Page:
“Do what you can, with what you have, where you are”. Wise words from one of our greatest presidents, Theodore Roosevelt. I try to remind myself of this when I find I’m in a particularly challenging situation. As we all learn, such situations can pop up unexpectedly anywhere in our lives. For many if not most of us, middle age has its health challenges. Past indiscretions, injuries, inherited illnesses and syndromes, and unhealthy habits take their toll. While none of us can undo our pasts, and no one knows the future, the present is another story. I look at it this way: if we have the blessing of living in the United States at this time in history, where our right to the pursuit of our happiness is still enshrined, we can recognize our good fortune by taking good care of our health. I’m sorry to say that as a country, we’ve not done a good job here. But by taking President Teddy’s wisdom to heart, we can change this.

For most of us, our access to healthy food, clean water, top quality medical care, and recreation is almost unprecedented (and here, we owe another thanks to President Teddy, as he founded the National Parks system). Yet so many of us don’t take advantage of these gifts. How is it that the average American watches over 4 hours of television per day, and yet is overweight and deconditioned? As I look at the statistics, I’m a bit embarrassed. It is time to do something. To do what we can with what we have where we are now. Let’s start.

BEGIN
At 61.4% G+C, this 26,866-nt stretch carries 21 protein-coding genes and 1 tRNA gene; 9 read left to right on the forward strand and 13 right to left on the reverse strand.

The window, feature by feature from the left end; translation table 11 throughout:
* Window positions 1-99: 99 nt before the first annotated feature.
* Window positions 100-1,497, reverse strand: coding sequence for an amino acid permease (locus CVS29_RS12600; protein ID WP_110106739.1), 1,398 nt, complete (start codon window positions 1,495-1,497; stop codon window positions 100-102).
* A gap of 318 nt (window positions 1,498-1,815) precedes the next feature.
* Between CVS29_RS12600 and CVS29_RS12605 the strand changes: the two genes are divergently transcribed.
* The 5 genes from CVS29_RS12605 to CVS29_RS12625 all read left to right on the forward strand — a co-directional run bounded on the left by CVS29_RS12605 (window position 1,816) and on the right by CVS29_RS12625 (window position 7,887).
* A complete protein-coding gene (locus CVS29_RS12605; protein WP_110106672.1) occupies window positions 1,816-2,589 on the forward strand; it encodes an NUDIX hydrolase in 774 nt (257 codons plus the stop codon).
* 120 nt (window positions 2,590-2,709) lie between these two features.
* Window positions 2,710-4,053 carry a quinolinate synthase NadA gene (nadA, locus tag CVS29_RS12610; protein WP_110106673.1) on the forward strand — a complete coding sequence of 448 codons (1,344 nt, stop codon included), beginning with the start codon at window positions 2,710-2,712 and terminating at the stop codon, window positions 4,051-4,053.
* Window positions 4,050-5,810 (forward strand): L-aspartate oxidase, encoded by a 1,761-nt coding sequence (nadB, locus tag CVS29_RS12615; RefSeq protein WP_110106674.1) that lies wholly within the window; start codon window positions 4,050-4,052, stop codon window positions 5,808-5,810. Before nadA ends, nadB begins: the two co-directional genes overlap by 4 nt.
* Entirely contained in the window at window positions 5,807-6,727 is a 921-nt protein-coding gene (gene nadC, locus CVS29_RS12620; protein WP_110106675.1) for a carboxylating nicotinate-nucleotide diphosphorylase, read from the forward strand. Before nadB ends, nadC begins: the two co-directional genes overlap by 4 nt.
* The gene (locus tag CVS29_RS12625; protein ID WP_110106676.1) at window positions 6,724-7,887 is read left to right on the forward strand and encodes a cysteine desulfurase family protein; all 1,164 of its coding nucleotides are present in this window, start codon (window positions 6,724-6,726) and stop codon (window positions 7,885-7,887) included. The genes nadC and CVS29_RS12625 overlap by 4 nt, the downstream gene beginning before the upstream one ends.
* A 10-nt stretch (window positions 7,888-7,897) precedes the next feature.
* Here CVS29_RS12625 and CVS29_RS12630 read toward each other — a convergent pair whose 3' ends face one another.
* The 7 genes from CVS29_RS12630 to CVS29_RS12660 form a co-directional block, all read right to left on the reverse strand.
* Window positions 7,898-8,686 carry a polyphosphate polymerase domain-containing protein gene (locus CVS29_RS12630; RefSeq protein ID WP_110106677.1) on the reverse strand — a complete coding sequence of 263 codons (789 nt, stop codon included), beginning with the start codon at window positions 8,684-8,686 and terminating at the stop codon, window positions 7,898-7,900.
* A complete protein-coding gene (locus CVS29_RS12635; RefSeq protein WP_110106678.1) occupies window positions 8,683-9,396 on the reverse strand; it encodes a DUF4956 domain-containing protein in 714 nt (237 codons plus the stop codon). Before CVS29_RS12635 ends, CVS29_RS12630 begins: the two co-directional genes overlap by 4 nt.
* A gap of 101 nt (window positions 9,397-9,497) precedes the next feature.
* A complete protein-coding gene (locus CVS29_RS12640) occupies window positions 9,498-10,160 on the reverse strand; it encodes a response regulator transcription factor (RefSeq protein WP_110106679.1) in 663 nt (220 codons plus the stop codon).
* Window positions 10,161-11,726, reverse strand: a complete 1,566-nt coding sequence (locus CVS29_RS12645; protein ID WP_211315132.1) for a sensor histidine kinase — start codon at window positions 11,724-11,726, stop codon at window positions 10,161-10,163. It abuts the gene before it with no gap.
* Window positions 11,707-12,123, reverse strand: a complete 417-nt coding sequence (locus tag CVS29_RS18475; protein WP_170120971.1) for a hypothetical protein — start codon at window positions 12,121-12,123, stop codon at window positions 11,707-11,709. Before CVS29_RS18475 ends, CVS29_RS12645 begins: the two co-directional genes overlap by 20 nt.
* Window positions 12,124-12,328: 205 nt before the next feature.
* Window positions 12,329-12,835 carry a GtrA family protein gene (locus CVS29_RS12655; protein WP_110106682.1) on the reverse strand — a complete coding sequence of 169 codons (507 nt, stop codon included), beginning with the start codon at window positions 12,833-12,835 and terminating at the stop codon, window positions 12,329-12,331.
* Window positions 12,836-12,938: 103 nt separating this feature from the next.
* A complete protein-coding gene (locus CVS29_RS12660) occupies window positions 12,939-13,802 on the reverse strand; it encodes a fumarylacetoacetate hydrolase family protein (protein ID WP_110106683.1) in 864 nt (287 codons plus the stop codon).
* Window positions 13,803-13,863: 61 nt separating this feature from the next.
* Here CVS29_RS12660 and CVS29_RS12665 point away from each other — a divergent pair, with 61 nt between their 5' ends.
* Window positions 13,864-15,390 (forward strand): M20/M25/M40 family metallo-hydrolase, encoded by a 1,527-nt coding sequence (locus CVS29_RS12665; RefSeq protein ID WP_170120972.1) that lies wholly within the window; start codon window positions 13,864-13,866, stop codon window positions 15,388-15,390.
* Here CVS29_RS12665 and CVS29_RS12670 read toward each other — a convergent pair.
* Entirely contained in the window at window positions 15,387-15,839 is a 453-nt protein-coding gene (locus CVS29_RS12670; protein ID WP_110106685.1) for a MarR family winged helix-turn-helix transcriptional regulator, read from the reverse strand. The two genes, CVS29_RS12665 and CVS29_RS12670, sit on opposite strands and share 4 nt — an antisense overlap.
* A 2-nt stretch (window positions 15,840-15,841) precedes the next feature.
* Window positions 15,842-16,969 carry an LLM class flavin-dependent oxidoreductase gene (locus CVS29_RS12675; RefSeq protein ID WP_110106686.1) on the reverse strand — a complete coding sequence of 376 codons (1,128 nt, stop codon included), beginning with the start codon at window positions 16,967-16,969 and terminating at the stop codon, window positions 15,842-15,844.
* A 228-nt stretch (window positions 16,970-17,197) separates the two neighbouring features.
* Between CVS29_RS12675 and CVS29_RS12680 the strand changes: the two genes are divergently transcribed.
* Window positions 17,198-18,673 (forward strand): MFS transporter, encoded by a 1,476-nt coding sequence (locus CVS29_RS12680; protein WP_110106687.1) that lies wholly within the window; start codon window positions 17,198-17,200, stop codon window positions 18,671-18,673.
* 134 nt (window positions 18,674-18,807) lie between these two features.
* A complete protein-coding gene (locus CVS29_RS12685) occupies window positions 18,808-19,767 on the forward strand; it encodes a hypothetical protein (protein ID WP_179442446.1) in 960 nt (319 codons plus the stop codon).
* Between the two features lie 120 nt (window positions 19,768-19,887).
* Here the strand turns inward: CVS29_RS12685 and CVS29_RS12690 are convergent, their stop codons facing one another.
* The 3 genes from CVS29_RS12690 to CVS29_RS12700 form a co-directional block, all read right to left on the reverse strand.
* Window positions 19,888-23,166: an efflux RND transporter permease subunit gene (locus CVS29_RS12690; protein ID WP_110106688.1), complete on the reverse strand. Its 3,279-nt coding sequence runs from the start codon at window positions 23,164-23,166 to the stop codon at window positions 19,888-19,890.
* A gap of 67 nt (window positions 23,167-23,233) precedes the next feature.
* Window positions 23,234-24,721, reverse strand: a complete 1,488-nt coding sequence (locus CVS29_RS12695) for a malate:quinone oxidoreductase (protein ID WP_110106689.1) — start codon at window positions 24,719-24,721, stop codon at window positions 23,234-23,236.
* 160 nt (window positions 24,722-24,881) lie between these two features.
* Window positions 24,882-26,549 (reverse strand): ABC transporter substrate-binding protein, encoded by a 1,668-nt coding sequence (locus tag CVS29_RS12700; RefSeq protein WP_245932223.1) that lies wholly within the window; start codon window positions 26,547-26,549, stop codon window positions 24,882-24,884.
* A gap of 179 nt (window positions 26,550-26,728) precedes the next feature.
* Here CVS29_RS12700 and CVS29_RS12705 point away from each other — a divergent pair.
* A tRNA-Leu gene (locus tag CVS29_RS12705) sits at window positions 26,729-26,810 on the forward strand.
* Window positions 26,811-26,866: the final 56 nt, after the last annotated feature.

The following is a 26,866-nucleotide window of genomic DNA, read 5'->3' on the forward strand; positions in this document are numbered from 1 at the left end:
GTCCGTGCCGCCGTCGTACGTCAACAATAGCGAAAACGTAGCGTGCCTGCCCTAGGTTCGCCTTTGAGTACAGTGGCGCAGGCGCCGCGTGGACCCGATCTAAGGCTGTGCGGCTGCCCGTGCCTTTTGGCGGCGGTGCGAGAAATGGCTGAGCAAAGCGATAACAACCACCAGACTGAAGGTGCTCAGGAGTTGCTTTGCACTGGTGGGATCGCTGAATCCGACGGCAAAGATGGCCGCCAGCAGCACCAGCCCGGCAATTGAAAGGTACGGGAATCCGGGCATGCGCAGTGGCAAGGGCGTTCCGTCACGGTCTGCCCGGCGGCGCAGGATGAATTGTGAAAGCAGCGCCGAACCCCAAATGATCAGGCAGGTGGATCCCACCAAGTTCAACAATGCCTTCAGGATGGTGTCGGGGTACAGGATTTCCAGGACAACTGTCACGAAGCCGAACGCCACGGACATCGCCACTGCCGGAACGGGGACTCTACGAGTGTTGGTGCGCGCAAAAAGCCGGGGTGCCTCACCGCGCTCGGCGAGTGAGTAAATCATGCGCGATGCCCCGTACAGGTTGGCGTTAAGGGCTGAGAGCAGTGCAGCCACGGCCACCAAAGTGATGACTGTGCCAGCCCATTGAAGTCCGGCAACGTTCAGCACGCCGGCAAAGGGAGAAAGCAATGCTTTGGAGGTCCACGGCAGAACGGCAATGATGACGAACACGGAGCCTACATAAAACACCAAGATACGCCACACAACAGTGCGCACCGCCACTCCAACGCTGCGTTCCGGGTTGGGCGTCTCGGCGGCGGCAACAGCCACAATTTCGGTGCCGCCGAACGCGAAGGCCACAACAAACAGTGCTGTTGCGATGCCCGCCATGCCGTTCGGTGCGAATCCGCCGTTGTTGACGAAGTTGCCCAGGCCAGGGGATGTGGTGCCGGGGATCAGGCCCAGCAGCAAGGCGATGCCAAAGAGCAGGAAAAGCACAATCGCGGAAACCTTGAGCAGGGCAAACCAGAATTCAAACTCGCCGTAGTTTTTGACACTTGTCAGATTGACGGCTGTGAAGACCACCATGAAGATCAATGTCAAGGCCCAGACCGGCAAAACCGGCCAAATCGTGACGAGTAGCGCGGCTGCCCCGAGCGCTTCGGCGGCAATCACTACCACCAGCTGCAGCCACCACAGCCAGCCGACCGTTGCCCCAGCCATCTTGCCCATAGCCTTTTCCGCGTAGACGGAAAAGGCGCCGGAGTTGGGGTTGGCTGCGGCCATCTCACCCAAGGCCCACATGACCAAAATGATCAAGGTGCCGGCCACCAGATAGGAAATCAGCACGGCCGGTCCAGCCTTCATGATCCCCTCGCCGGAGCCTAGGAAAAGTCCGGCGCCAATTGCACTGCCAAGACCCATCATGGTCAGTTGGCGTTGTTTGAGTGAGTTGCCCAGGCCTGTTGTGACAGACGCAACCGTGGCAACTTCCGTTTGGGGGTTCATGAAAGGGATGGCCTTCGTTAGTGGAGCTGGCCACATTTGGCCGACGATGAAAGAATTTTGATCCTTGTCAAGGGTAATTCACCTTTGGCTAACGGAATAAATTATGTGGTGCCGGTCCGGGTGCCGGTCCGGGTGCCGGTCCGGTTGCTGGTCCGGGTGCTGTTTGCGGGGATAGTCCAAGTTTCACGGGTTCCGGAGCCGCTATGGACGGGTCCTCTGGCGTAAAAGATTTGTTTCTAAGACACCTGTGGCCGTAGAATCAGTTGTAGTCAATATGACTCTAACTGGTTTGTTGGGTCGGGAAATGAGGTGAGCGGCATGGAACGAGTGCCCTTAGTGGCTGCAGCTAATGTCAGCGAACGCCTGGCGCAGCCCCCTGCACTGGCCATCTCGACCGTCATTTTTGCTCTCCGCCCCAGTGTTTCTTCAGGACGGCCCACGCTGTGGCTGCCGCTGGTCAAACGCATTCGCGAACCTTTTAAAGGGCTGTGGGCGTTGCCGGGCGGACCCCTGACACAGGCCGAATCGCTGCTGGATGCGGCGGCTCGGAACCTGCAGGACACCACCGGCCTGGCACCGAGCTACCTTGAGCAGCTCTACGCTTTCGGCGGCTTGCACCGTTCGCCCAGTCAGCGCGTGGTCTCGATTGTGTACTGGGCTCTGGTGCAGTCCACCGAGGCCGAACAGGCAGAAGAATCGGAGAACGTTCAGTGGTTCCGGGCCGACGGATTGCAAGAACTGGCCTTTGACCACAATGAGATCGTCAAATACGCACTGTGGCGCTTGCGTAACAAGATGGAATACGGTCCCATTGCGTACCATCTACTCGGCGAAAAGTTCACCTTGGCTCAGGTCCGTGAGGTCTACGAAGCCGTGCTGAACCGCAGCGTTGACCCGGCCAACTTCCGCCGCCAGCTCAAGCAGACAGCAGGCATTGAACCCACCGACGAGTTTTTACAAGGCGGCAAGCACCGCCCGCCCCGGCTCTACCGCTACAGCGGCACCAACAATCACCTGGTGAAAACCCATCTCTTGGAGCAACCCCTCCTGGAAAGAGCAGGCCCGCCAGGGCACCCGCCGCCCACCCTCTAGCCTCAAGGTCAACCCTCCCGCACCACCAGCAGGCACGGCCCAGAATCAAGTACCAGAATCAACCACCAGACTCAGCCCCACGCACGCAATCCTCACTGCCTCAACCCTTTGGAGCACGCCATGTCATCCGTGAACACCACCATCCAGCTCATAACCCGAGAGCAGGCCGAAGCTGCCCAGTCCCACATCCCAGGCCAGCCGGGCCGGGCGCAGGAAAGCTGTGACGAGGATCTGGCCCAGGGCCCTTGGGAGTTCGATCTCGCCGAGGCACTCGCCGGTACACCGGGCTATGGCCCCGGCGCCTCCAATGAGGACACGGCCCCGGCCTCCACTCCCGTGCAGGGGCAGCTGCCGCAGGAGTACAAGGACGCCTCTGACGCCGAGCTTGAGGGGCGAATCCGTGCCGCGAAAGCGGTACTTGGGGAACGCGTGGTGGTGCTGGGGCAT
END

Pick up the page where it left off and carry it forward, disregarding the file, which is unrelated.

Those of you who’ve read my previous blogs know that I really like James Clear’s book Atomic Habits. In it, he goes through the science of both good and bad habit formation. Our goal here is to establish a fitness habit that, over time, will pay off in spades. However, before we dive in, we need to take Clear’s lesson to heart. We need to build a fitness PROCESS before we build fitness. Let me share a personal experience with you.